And then I guess I kind of talked about this a little bit, but how this impacted my interests and my education. So like I said before, it was just really fun to feel like what it was like to be a college student. Um, because like, especially in high school, it’s just so, so different. And I was so excited, especially when I met all the new people.

That was probably the most valuable thing that I took away from it. So, um, that really impacted my interest in going to college and going to specific colleges. I applied to brown and Northwestern because I really, really liked my experiences there. And then they give you a pretty good overview of different business opportunities, depending on which one you go to.

So the summer at brown on this a little bit more about economics, it was almost like I was taking classes in the college of arts and science. Um, at a, at a college and learning about economics versus the national student leadership conference was a lot more about business itself. So I got a good [00:14:00] overview of different industries of entrepreneurship.

Um, and I just kind of started to think about, oh, like after high school and going into college, like, what would I want to do in business as I started deciding. But again, like I said before, it’s definitely not a requirement to no, it’s like, no one knows what they want to do when they’re 15 years old. But just to get yourself a little bit of a.

Experience and exposure to it. It can be really valuable. And like that enrichment that you get outside of your classes that you go to during school is very important. Um, and then finally, even the college courses and the exposure I got to that was really interesting cause they almost run the class as like a college course.

So it’s kind of interesting to see how that might change after you graduate from high school. Um, it goes, is that super stressful? Like they don’t give you really hard exams or five hours of homework every night. Cause they want you to experience the city and the college and all the opportunities, opportunities they have.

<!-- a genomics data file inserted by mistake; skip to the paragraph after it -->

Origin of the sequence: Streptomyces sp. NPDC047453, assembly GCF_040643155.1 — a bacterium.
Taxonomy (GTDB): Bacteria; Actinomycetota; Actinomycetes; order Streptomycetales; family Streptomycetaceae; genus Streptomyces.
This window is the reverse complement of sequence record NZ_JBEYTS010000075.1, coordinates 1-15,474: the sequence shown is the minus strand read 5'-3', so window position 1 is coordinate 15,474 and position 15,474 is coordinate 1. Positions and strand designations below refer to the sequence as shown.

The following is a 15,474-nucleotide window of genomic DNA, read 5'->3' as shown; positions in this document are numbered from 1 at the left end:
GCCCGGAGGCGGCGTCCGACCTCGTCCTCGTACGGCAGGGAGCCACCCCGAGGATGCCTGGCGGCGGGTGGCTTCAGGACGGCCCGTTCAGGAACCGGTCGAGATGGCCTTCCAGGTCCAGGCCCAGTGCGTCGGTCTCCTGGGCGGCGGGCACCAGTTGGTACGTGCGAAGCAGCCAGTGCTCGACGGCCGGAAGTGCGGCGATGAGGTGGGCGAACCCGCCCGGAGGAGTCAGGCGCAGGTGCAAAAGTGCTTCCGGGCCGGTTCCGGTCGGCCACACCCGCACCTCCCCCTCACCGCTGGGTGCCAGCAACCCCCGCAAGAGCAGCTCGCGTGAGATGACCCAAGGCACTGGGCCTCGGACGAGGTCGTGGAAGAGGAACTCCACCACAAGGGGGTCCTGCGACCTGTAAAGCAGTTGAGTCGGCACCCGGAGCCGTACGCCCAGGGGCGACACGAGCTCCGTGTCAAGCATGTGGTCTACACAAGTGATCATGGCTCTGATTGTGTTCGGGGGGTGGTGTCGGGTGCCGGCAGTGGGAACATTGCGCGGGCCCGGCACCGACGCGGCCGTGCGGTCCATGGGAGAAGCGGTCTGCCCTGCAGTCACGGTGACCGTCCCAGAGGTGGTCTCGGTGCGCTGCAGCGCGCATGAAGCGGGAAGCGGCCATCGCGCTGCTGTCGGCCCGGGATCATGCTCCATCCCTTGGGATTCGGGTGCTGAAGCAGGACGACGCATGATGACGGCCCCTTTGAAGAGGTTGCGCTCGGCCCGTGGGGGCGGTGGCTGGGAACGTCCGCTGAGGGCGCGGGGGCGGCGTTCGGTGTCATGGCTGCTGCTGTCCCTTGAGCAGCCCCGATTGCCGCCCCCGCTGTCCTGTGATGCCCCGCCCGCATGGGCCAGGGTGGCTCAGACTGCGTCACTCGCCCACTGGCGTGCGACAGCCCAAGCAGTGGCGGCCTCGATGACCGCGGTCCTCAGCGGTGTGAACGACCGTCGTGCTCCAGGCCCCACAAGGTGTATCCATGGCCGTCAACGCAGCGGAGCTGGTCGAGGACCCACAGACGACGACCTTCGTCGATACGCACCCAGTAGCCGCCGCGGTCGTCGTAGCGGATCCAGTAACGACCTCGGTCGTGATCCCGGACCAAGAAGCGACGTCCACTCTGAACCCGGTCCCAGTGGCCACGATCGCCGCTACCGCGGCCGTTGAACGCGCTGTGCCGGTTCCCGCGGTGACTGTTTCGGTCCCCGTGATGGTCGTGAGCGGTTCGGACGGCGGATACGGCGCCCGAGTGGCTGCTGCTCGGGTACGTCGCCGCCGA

But in terms of like core structure, it’s a little bit more similar to what it would be like college. Um, in terms of what summer programs might look like this summer. [00:15:00] I’ve heard just through some of the clients that I have being an advisor. Like I know they have applied to some, um, programs and then also just being at Penn.

And I got an email about it a couple of weeks ago, but like, it really is going to be very variable and unpredictable based on, I guess, how COVID is playing out. So for example, at Penn, it’s completely virtual. I mean, we’ve been completely virtual this semester, but even in the summer, like anyone taking summer courses, doing their summer programs, It’s all completely virtual.

Um, so like one of my clients got into the Wharton program, but he’s like just got also notified that it’s going to be virtual. Um, but at temple, which is also in Philadelphia where, uh, the university of Pennsylvania is, um, They’re having some in-person summer programs. For example, they have a small science program where they let students do research in a lab and that’s going to be held in person.

I don’t know what sort of restrictions are in terms of being vaccinated or anything, but like for example, they are planning on holding it in person. Um, so [00:16:00] what I was giving the advice I was giving to my clients, um, about December programs is I think regardless of if you think you’ll go or not, depending on if it’s virtual or you don’t know, I think you should still apply.

Um, Given, if you, like, you want to pay for the application. If they have an application fee, you should still apply. And then like, it doesn’t hurt to apply. Cause like, if you don’t get in, then, you know, whatever. But if you do get in, you can evaluate your options and your pros and cons going forward.

Because like I said, I really think that these are really valuable experiences that you could have in college, in high school, um, that will really help you with not only your college applications, but for me, it was. Choose my career path and choose what industries I was interested and really tap into what I wanted to do using this field of study that I chose in college.

So there are a lot of ways that you can benefit from it. So even if it is virtual, you could kind of think about how could I benefit from this. And like, given that we’re in a pandemic, pretty much [00:17:00] everything is virtual. So it’s not really going to affect your resume. Oh, I did this program, but I did it virtually.

You still got into the program and you still did it. Like, you just may not benefit as much from the side is, like I said, like, you feel like you’re actually in the college experience, like more of that in-person aspect, but in terms of learning, like. Uh, getting an education. I mean, education is the most important thing and most important thing you have in your toolkit as a person.